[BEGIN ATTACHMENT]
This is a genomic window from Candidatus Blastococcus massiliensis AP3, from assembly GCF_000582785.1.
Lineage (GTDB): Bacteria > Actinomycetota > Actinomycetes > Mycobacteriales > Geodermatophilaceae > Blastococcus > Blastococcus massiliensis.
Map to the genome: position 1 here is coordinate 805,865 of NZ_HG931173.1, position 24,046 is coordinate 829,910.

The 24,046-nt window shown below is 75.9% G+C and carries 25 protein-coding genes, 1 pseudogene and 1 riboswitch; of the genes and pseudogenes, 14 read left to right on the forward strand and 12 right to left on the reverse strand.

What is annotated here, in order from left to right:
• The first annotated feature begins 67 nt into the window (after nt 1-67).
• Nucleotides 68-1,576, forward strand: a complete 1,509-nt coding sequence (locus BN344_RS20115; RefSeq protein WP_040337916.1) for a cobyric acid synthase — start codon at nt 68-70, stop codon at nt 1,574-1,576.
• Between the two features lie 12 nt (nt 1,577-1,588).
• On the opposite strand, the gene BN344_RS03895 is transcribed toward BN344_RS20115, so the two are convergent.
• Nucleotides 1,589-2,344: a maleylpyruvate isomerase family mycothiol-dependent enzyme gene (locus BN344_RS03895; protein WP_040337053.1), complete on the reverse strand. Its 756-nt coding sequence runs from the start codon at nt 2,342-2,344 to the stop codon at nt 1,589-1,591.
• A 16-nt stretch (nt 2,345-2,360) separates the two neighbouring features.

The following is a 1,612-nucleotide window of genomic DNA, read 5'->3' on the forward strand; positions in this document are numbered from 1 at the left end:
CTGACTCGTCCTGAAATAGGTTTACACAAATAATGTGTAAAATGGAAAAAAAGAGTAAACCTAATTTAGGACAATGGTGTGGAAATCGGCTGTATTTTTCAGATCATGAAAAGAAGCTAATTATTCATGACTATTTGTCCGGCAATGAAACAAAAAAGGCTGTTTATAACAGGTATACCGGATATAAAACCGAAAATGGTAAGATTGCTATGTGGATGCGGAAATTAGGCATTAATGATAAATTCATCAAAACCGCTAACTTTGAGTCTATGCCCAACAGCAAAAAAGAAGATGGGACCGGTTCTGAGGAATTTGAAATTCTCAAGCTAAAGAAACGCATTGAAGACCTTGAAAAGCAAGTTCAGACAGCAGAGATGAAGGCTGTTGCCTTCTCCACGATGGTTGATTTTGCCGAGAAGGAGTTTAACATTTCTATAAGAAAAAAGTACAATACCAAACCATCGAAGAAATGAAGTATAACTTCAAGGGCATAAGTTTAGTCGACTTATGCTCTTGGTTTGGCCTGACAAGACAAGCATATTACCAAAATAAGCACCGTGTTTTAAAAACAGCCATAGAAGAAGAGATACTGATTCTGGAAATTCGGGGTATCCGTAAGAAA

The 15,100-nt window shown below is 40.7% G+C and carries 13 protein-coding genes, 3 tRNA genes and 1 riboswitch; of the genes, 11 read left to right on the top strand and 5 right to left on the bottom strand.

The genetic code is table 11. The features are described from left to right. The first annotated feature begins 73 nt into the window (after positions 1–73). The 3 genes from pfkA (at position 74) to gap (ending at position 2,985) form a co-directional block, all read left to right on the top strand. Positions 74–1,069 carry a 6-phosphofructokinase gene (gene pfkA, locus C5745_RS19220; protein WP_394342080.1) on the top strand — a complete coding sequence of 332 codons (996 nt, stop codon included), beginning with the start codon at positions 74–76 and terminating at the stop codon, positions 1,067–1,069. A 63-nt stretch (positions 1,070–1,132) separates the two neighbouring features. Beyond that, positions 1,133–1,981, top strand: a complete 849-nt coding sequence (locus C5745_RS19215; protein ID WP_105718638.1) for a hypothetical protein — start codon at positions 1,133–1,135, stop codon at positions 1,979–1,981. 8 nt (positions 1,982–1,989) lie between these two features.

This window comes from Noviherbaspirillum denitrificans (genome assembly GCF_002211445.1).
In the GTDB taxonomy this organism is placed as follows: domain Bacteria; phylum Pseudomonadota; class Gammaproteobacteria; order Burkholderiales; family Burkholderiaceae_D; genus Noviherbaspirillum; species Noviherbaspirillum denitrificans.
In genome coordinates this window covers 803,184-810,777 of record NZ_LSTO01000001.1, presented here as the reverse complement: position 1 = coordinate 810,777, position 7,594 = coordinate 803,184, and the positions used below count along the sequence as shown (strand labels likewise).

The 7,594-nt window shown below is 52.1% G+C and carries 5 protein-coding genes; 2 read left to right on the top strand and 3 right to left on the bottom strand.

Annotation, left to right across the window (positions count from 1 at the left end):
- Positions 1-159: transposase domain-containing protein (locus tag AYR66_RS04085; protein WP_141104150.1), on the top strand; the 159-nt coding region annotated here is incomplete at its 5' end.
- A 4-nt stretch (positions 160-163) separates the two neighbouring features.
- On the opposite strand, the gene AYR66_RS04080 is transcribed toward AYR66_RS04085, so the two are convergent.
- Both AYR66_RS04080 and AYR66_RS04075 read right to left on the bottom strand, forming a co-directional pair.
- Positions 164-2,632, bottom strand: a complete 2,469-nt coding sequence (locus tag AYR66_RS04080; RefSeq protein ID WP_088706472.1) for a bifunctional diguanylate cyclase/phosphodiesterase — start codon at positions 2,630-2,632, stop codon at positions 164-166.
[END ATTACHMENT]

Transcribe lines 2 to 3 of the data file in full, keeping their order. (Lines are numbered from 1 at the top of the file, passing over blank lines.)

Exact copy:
Lineage (GTDB): Bacteria > Actinomycetota > Actinomycetes > Mycobacteriales > Geodermatophilaceae > Blastococcus > Blastococcus massiliensis.
Map to the genome: position 1 here is coordinate 805,865 of NZ_HG931173.1, position 24,046 is coordinate 829,910.